Big thank you from


Recalling one of Lisburn's biggest characters

by Neill Greenlees

Picture of Davy Jones and his little car brings memories flooding back
Picture of Davy Jones and his little car brings memories flooding back

THIS, photograph is bound to bring memories flooding back for anyone who remembers Lisburn in the 1960's and early '70's. 

It features Davy Jones who, despite his diminutive size, was one of the biggest characters in town. 

The picture was taken by Mrs. Muriel Pressley' who now lives at Waterside.. 

She got to know Mr. Jones when she began to work at the old post office in Bow Street which he visited every week to buy .a 'self employed stamp'. 

The motor car beside which he was standing when the picture was taken was made specially for him as he was unable to use one of standard size. 

"I can remember him very well driving round the town in that car," said Mrs. Pressley.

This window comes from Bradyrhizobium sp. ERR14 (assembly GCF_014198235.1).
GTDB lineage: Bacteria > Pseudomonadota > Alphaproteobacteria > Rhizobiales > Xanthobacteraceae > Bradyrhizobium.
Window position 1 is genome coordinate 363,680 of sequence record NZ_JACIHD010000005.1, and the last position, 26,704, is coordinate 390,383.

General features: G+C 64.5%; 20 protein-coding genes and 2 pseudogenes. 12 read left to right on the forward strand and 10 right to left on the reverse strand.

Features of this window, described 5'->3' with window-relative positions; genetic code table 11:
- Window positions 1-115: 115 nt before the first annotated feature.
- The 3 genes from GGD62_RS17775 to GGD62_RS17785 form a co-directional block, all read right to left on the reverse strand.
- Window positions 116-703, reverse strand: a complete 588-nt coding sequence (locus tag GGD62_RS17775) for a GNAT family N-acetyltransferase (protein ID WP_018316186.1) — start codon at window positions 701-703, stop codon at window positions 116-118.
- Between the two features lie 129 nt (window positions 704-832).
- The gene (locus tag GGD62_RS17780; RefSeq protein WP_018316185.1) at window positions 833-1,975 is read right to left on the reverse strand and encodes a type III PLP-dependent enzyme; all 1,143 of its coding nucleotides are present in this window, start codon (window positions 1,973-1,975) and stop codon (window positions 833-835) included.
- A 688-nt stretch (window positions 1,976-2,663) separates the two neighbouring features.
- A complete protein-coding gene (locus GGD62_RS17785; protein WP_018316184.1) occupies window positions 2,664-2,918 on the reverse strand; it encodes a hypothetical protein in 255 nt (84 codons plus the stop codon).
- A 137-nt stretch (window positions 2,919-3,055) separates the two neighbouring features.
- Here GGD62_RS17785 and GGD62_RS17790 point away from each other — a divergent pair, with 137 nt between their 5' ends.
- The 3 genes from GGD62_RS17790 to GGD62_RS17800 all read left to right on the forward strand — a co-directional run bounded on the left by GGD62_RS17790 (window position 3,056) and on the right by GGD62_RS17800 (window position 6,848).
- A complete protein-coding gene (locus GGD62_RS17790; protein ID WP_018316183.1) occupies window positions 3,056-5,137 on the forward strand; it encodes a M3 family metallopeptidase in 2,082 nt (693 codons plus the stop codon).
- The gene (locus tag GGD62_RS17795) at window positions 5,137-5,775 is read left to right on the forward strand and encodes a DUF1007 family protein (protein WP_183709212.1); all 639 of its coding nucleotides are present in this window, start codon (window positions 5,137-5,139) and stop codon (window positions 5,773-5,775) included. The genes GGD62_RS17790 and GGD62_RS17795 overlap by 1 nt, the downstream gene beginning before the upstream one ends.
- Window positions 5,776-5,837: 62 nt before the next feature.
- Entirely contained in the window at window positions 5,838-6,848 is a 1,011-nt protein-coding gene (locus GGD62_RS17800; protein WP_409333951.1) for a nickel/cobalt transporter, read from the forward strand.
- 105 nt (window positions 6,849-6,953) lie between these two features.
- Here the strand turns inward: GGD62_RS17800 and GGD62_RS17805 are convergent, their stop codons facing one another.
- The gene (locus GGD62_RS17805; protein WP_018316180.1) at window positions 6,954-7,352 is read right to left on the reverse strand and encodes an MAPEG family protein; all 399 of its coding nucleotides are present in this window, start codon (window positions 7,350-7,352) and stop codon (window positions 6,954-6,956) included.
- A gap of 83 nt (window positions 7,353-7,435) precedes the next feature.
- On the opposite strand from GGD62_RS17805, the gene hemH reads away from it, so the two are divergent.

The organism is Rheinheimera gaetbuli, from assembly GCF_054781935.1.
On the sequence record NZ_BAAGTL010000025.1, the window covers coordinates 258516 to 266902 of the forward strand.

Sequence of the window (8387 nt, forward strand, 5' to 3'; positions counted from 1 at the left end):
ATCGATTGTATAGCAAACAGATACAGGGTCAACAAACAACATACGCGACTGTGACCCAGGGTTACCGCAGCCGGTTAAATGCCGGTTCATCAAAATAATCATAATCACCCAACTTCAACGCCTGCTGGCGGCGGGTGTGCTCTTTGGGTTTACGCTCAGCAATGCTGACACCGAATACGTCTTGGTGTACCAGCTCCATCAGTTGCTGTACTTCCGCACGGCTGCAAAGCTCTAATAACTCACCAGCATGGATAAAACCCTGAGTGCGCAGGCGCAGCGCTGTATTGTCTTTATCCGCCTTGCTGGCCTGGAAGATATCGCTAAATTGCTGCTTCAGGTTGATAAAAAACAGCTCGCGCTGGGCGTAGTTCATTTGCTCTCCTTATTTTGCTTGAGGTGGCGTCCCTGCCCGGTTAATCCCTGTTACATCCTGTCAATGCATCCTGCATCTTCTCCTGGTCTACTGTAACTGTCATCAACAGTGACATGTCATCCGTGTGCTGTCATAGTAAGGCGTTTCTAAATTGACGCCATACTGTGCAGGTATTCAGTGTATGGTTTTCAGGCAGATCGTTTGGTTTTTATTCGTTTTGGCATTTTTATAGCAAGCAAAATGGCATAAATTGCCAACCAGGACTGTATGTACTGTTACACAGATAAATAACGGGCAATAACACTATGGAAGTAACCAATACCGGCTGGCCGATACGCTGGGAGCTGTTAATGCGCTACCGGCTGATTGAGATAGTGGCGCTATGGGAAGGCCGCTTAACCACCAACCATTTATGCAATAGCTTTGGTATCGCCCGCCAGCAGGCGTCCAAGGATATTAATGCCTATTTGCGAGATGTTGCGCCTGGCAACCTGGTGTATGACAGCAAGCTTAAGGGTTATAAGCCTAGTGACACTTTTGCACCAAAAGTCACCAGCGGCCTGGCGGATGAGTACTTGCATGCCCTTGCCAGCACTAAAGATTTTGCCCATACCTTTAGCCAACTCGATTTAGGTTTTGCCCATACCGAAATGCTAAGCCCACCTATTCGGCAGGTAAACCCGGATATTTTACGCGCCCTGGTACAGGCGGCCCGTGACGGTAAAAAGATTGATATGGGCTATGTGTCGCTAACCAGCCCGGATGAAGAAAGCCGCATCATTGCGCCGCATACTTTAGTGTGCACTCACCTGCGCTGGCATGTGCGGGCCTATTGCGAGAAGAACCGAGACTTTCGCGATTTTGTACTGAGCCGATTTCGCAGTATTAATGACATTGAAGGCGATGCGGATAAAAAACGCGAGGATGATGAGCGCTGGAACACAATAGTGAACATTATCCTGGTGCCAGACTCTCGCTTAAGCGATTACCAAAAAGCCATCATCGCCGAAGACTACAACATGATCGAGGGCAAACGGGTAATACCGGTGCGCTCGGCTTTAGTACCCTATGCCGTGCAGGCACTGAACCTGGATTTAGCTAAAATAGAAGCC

"You would think it would have been very ' daunting for him as it was so small."  

"Often you'd see a big lorry travelling close behind him and he didn't really look very safe but he just drove on."


Other people also remember Mr. Jones's car having some close shaves with the double decker buses which used to travel through Lisburn on their way into Belfast.

Indeed the car, which is now an exhibit at the Ulster Transport Museum, was a common sight in the area as its owner lived very close to the town centre. 

His house was one of a number which stood just off Antrim Street on what is now part of the Bow Street Mall car park.

A hard worker, he was quite prepared to use his lack of height as a means of earning a living.

"I can remember him appearing on the stage of the Grand Opera House as one of the seven dwarves in Snow White," said Mrs. Pressley. He was also quite prepared to use his size as a means of playing a joke on other people. "He used to go to the Corner House Bar at the junction of Antrim Street and Bow Street," said Mrs. Pressley.


"If anyone came in he didn't know he used to say to them 'I can do something you can't do'. "When they asked him what this was he would actually walk between their legs. "Then he'd say 'I bet you can't do that to me'." Mr. Jones eventually got married and he and his wife became parents. Sadly he died a number of years ago and with his passing Lisburn lost one of its best known residents.